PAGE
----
Once upon a time, rather naively by rival fans, Harry Kane was dubbed a one-season wonder. However, some seven years and roughly 160 additional Premier League goals later (PL.com), that could hardly be further from the truth.
Since becoming a starter for Tottenham back in 2014/15, Kane has been the epitome of consistency, reaching 20+ goals in five of his eight seasons and never ending a campaign with fewer than 15 goals (TransferMarkt).
Remarkably, whilst maintaining this impressive output, his game has unquestionably evolved, as a now 28-year-old Kane is unrecognisable to the young starlet who first graced White Hart Lane.
Starting as a pure out-and-out striker, Kane has arguably become the most complete forward in the Premier League, if not world football, boasting a repertoire of skills coveted by any player.
But how has he reached this point?
In his first three full Premier League seasons, the Englishman bagged 21, 25, and 29 goals; two of his three best goal-scoring years (TransferMarkt).
30 league goals in 2017/18 saw Kane finish with his best tally to date, perhaps reaching the peak of his pure forward iteration (TransferMarkt).
Kane’s 5.21 and 2.11 shots and shots on target per 90 saw him rank in the top one and three per cent of forwards in Europe’s top five leagues for these respective metrics (FB Ref), marking his highest shot volume across any of the last five seasons and perfectly defining his role in the side.
Simply put, Kane was there to take shots and score goals, and he did so expertly.
Operating predominantly in front of Son, Eriksen, and Alli, Kane also received his highest number of progressive passes across the last five seasons – 9.28 per 90, however interestingly recorded just 0.29 goal-creating actions per 90.
Whilst comparatively low against other seasons, this figure is telling in reinforcing Kane’s role in the side and serves as a notable benchmark when reflecting on his transition.
That season, the vast majority of Kane’s goal-creating came via shots, and moreover converting chances, differing immensely to now where he plays a more active and complete role.
By his own standards, 2018/19 and 2019/20 may be looked back on as somewhat underwhelming seasons for the Englishman, however in 2020/21, he returned as a different beast.
Under Jose Mourinho, not necessarily by choice, Kane was forced to collect the ball from deeper positions which whilst sometimes frustrating, has certainly helped facilitate his development as a playmaking forward.
His overall involvement in games was heightened, and as a bi-product, had more touches, and both attempted and completed passes across the last two seasons than in the prior three.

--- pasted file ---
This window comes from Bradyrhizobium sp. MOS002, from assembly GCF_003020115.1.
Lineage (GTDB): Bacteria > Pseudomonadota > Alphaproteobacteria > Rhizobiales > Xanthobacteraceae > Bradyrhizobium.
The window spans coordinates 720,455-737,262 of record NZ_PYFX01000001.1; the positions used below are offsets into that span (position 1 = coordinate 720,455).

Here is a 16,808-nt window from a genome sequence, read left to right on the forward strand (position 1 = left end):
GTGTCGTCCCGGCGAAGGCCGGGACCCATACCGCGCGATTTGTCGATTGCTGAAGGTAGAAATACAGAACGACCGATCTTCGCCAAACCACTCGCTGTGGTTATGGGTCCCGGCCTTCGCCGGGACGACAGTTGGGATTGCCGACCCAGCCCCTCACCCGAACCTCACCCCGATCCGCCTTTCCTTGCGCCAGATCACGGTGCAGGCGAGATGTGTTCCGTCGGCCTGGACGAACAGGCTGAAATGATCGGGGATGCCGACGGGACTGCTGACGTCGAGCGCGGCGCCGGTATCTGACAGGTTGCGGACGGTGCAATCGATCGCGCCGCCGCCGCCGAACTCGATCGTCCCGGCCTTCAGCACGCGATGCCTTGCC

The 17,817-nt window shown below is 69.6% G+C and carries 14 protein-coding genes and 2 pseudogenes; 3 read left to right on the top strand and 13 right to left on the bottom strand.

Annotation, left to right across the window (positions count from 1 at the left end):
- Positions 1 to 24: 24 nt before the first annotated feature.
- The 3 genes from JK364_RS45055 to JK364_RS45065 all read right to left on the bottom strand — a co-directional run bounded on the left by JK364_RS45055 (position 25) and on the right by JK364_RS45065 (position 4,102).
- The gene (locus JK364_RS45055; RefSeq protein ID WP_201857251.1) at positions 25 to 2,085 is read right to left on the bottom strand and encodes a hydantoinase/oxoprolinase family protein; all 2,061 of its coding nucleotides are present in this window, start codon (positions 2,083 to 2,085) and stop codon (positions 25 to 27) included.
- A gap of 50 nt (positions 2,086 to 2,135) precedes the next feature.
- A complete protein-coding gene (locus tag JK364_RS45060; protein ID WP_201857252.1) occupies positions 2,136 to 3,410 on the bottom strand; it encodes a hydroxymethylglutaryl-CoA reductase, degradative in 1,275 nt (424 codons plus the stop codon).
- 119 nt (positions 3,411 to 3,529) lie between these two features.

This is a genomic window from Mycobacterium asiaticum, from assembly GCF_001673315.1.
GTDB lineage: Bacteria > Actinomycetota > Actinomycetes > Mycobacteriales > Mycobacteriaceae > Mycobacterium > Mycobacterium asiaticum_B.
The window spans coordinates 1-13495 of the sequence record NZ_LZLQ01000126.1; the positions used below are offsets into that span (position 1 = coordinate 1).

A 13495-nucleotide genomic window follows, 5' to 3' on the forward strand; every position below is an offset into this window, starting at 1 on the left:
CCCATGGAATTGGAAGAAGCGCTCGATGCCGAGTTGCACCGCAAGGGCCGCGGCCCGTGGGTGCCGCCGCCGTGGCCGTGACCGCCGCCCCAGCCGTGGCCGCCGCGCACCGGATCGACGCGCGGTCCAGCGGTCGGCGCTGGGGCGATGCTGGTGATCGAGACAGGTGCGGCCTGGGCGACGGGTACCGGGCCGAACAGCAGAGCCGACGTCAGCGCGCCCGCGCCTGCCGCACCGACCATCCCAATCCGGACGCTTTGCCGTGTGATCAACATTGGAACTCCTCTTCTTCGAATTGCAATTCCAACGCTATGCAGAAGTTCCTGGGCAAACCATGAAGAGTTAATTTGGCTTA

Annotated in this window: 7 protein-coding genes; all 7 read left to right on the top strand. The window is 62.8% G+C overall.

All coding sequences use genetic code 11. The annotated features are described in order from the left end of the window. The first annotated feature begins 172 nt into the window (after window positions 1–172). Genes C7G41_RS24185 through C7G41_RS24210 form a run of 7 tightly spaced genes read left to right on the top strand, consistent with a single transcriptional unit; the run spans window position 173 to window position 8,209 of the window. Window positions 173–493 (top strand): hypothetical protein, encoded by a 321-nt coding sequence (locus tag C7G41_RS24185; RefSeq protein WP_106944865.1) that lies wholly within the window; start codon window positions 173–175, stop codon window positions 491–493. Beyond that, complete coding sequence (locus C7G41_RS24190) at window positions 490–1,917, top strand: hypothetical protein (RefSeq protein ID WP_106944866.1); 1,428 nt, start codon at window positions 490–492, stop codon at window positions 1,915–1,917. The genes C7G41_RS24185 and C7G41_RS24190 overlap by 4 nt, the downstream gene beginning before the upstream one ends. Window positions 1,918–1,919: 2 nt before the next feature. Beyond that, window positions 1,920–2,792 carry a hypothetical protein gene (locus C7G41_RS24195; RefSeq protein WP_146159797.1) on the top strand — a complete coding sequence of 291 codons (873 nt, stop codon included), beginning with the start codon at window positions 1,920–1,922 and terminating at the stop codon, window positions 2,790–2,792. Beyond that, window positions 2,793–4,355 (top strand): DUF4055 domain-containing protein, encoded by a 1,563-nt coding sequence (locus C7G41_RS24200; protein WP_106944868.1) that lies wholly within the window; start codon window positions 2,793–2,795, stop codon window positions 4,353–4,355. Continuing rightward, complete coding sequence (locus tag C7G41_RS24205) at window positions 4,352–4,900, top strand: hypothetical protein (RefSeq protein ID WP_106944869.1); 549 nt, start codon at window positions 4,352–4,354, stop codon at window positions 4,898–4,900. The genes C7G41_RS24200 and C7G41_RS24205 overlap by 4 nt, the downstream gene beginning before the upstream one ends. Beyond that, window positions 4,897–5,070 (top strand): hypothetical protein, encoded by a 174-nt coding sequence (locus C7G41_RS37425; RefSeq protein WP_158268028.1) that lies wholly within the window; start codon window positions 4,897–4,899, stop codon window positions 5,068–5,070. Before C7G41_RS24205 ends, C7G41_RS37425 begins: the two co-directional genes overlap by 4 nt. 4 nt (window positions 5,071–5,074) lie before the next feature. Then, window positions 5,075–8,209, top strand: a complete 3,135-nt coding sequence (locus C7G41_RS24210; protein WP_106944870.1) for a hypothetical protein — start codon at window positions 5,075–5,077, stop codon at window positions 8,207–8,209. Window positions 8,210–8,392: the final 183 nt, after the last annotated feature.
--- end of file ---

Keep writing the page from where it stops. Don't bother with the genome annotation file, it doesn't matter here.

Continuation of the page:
Moreover, Kane’s touches in the middle third of the pitch were significantly raised, while his 4.38 progressive carries per 90 in 2019/20 marked an all-time, and further reinforced his increased involvement (FBRef).
In 2019/20, Kane also profiled in the top 1% of forwards in Europe’s top five leagues for goal-creating actions with 0.73 per 90, finishing as the Premier League’s top goal scorer and assister with tallies of 23 and 14 respectively (PL.com)
Arguably for the first time, rather than solely a pure finisher, Kane acted as a creator, played a new look role, and transcended into the complete forward he is recognised as today.
This transformation continued into last season, and although he made a slow start, ended the campaign with 17 goals and nine assists capping off a terrific back end of 2021/22 (TransferMarkt).
Over the last two seasons, he has enjoyed a seemingly telepathic connection with Son which has proved fruitful for Spurs, as the duo now holds the record for Premier League goal combinations (Premier League) sharing an almost even split of goals and assists.
Son’s tireless work ethic and clever, burst-action runs enable Kane to drop deep, turn, and release his teammate with quarter-back-like passes, or create space for the Englishman to release an onrushing fullback.
There are few players, let alone forwards, who possess Kane’s range of passing, as he has become a fulcrum from the front for Antonio Conte’s side owing to his shift from penalty-box striker to frontline playmaker.
Kane exudes the perfect balance of creativity and cut-throat finishing, expertly typified in his man-of-the-match performance in our 3-2 win at the Etihad last season (Sky Sports).
Registering two goals and an assist, he was instrumental in securing a massive three points for Conte and Spurs, seemingly dictating the game from striker and reminding us all how paramount he is to our successes.
Compared to his other, earlier standout performances for Spurs, his role that day was equally important yet distinctly different, truly cementing his position as one of football’s most complete forwards.
Although this development is largely his own, Kane’s transition may have partially have facilitated the change of personnel around him.
First playing in a Tottenham side with Chadli, Eriksen, and Lamela or Townsend, in hindsight, Kane was the only real source of consistent goals, making it no surprise this was high sole responsibility.
Now, lining up alongside Son, last season’s Golden Boot winner, and Kulusevski, who looks promising going forward, the burden on Kane as the lone goal scorer has been lifted, thus allowing him to contribute in other ways.
Furthermore, Richarlison’s arrival at the club hopefully represents yet another consistent source of goals, and well Kane will remain Conte’s choice up front, the Brazilian’s presence removes the need for Kane to play every possible minute.
Fans will be eager for the forward to return to the field in 2022/23, and after a nearly full summer of rest and a pre-season under Conte, hopefully, the Italian can continue to get the best out of this new-age all-action Harry Kane.
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